A rechargeable battery that in my tests usually hits the 3 hour mark before dying completely, is also hidden inside the Nebula II capsule, but you might see a little less depending on the power of the built-in. speaker. That’s more than enough to run an entire movie in the yard without having to use an extension cord at home, and it’s easily the best reason to choose the Nebula Capsule II over the competition.
The taller design of the projector sometimes makes it a bit heavy and it is difficult to stand on a surface that is not completely flat and level. But at the bottom is a standard tripod mount, so if you bring a flexible-legged tripod that can stand on its own or wrap around another solid object, you’ll never have to worry about this thing. never switches.
On the butt of R2-D2 you’ll find an AUX connector for those who only want to use the projector as a speaker, an HDMI port to connect consoles or a streaming device like a Chromecast, a data-only USB port to connect an external drive full of media files and a USB-C port which is only used for powering and charging the battery.
Unlike most projectors which depend on an external video source, the Anker Nebula Capsule II is actually a full Android TV device which when paired with a strong wifi connection can stream content from services. such as Disney +, HBO, and YouTube, all on its own. After using it for a few weeks, you wonder why every projector doesn’t work on Android TV, but there are a few challenges. The projector unfortunately does not meet Netflix’s strict certification process, so you cannot install it natively from the Google Play Store. You can jump through the hoops and load Netflix yourself, or install a special app created by Anker that provides access to the streaming service. While it technically works, navigating the Netflix interface is a bit of a challenge unless you also want to connect your smartphone and use it as a wireless mouse. Unfortunately, this is far from ideal.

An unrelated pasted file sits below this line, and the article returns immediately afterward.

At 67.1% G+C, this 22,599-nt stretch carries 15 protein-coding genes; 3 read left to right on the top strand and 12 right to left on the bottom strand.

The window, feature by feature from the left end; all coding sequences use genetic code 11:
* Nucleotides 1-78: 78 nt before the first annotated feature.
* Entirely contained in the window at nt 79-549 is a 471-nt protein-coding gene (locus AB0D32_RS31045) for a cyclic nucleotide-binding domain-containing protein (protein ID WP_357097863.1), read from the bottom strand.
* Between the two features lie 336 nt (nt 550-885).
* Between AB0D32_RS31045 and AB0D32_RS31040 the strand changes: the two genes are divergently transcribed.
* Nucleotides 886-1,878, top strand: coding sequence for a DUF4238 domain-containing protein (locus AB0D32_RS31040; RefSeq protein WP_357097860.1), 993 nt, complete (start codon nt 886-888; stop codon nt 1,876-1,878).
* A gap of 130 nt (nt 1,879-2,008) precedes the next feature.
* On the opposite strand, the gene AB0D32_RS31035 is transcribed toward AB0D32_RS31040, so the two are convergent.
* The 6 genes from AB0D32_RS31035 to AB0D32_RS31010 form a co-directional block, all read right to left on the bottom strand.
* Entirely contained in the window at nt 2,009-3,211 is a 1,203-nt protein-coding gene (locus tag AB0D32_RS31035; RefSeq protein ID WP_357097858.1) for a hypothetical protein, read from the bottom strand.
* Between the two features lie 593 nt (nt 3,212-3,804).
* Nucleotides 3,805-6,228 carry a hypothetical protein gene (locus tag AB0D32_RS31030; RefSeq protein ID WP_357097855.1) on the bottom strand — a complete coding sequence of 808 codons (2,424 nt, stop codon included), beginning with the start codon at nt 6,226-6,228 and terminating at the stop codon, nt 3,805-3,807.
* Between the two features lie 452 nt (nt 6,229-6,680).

If Netflix support is essential for you, you’d better buy and connect an HDMI streaming stick like a $ 50 Chromecast, even if that diminishes the all-in-one benefits of the Nebula Capsule II.
The included Android TV remote is basic and a bit underwhelming, as it doesn’t have the handy playback controls included in the latest Nvidia Shield remote, but it does work. Along with the projector, you’ll also find most of the remote’s functionality replicated via a series of touch-sensitive buttons, which is good if the remote itself becomes MIA. One thing I found extremely frustrating was getting quick access to the projector’s autofocus feature. Just holding down the ‘enter’ button on the remote for a few seconds is supposed to be a shortcut to trigger it quickly, but that doesn’t work, as apparently a recent update broke that feature. Manually enabling autofocus has to be done by going back to the Android TV home screen and enabling it through settings, which is a pain, or by holding the middle button on top. of the projector itself. Hope this is something that can be fixed via a future update.